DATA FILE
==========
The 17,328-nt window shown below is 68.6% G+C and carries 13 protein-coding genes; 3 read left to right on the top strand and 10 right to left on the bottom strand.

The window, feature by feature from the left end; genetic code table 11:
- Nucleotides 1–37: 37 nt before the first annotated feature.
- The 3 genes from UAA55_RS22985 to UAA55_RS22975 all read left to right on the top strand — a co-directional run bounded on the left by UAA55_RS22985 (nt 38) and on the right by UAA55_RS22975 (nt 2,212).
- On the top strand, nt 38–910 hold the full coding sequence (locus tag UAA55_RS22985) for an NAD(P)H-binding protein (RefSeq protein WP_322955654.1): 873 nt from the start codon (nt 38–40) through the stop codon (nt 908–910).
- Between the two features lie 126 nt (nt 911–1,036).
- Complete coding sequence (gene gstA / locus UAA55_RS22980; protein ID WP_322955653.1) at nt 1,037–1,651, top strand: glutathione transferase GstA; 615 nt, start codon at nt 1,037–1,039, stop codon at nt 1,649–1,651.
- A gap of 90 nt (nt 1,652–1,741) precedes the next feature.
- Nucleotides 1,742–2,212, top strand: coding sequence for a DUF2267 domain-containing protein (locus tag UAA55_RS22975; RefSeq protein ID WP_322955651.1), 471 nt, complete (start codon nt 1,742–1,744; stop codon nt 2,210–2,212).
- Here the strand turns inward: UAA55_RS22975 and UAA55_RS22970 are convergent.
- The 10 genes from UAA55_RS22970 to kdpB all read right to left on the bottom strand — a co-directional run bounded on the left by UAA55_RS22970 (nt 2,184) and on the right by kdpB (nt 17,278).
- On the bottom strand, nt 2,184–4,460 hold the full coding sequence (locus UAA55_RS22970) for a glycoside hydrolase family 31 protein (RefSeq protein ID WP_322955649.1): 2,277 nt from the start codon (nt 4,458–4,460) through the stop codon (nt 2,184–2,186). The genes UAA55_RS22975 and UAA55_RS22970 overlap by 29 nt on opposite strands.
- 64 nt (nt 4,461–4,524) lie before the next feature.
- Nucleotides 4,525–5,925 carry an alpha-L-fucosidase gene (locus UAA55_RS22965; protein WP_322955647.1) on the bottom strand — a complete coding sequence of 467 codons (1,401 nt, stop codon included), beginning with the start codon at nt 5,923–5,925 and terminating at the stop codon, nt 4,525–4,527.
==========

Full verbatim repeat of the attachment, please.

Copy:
The 17,328-nt window shown below is 68.6% G+C and carries 13 protein-coding genes; 3 read left to right on the top strand and 10 right to left on the bottom strand.

The window, feature by feature from the left end; genetic code table 11:
- Nucleotides 1–37: 37 nt before the first annotated feature.
- The 3 genes from UAA55_RS22985 to UAA55_RS22975 all read left to right on the top strand — a co-directional run bounded on the left by UAA55_RS22985 (nt 38) and on the right by UAA55_RS22975 (nt 2,212).
- On the top strand, nt 38–910 hold the full coding sequence (locus tag UAA55_RS22985) for an NAD(P)H-binding protein (RefSeq protein WP_322955654.1): 873 nt from the start codon (nt 38–40) through the stop codon (nt 908–910).
- Between the two features lie 126 nt (nt 911–1,036).
- Complete coding sequence (gene gstA / locus UAA55_RS22980; protein ID WP_322955653.1) at nt 1,037–1,651, top strand: glutathione transferase GstA; 615 nt, start codon at nt 1,037–1,039, stop codon at nt 1,649–1,651.
- A gap of 90 nt (nt 1,652–1,741) precedes the next feature.
- Nucleotides 1,742–2,212, top strand: coding sequence for a DUF2267 domain-containing protein (locus tag UAA55_RS22975; RefSeq protein ID WP_322955651.1), 471 nt, complete (start codon nt 1,742–1,744; stop codon nt 2,210–2,212).
- Here the strand turns inward: UAA55_RS22975 and UAA55_RS22970 are convergent.
- The 10 genes from UAA55_RS22970 to kdpB all read right to left on the bottom strand — a co-directional run bounded on the left by UAA55_RS22970 (nt 2,184) and on the right by kdpB (nt 17,278).
- On the bottom strand, nt 2,184–4,460 hold the full coding sequence (locus UAA55_RS22970) for a glycoside hydrolase family 31 protein (RefSeq protein ID WP_322955649.1): 2,277 nt from the start codon (nt 4,458–4,460) through the stop codon (nt 2,184–2,186). The genes UAA55_RS22975 and UAA55_RS22970 overlap by 29 nt on opposite strands.
- 64 nt (nt 4,461–4,524) lie before the next feature.
- Nucleotides 4,525–5,925 carry an alpha-L-fucosidase gene (locus UAA55_RS22965; protein WP_322955647.1) on the bottom strand — a complete coding sequence of 467 codons (1,401 nt, stop codon included), beginning with the start codon at nt 5,923–5,925 and terminating at the stop codon, nt 4,525–4,527.